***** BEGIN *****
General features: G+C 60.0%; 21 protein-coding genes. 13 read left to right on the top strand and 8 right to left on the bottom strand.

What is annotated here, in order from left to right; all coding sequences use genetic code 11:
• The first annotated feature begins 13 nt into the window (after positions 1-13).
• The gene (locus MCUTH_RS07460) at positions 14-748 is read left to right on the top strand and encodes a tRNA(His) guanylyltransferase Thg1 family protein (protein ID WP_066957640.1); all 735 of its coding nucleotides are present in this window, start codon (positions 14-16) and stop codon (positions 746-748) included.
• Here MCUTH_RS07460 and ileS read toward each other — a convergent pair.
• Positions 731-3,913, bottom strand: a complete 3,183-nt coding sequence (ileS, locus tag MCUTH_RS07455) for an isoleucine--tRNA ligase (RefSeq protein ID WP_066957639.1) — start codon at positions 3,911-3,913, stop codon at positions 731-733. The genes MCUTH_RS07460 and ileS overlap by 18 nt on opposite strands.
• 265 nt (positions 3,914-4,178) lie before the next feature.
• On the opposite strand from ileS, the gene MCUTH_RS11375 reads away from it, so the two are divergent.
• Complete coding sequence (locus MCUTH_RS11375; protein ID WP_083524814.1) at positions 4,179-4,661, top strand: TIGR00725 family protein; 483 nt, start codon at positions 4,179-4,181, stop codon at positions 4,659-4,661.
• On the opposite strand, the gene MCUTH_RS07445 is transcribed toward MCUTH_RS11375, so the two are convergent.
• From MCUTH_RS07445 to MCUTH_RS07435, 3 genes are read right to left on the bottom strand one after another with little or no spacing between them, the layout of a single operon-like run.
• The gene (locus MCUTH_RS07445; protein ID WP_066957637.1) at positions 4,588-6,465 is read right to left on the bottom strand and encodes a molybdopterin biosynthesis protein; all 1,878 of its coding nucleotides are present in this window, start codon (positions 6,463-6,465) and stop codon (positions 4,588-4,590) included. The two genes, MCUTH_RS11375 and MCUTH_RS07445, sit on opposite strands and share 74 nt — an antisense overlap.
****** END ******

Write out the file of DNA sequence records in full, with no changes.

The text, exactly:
General features: G+C 60.0%; 21 protein-coding genes. 13 read left to right on the top strand and 8 right to left on the bottom strand.

What is annotated here, in order from left to right; all coding sequences use genetic code 11:
• The first annotated feature begins 13 nt into the window (after positions 1-13).
• The gene (locus MCUTH_RS07460) at positions 14-748 is read left to right on the top strand and encodes a tRNA(His) guanylyltransferase Thg1 family protein (protein ID WP_066957640.1); all 735 of its coding nucleotides are present in this window, start codon (positions 14-16) and stop codon (positions 746-748) included.
• Here MCUTH_RS07460 and ileS read toward each other — a convergent pair.
• Positions 731-3,913, bottom strand: a complete 3,183-nt coding sequence (ileS, locus tag MCUTH_RS07455) for an isoleucine--tRNA ligase (RefSeq protein ID WP_066957639.1) — start codon at positions 3,911-3,913, stop codon at positions 731-733. The genes MCUTH_RS07460 and ileS overlap by 18 nt on opposite strands.
• 265 nt (positions 3,914-4,178) lie before the next feature.
• On the opposite strand from ileS, the gene MCUTH_RS11375 reads away from it, so the two are divergent.
• Complete coding sequence (locus MCUTH_RS11375; protein ID WP_083524814.1) at positions 4,179-4,661, top strand: TIGR00725 family protein; 483 nt, start codon at positions 4,179-4,181, stop codon at positions 4,659-4,661.
• On the opposite strand, the gene MCUTH_RS07445 is transcribed toward MCUTH_RS11375, so the two are convergent.
• From MCUTH_RS07445 to MCUTH_RS07435, 3 genes are read right to left on the bottom strand one after another with little or no spacing between them, the layout of a single operon-like run.
• The gene (locus MCUTH_RS07445; protein ID WP_066957637.1) at positions 4,588-6,465 is read right to left on the bottom strand and encodes a molybdopterin biosynthesis protein; all 1,878 of its coding nucleotides are present in this window, start codon (positions 6,463-6,465) and stop codon (positions 4,588-4,590) included. The two genes, MCUTH_RS11375 and MCUTH_RS07445, sit on opposite strands and share 74 nt — an antisense overlap.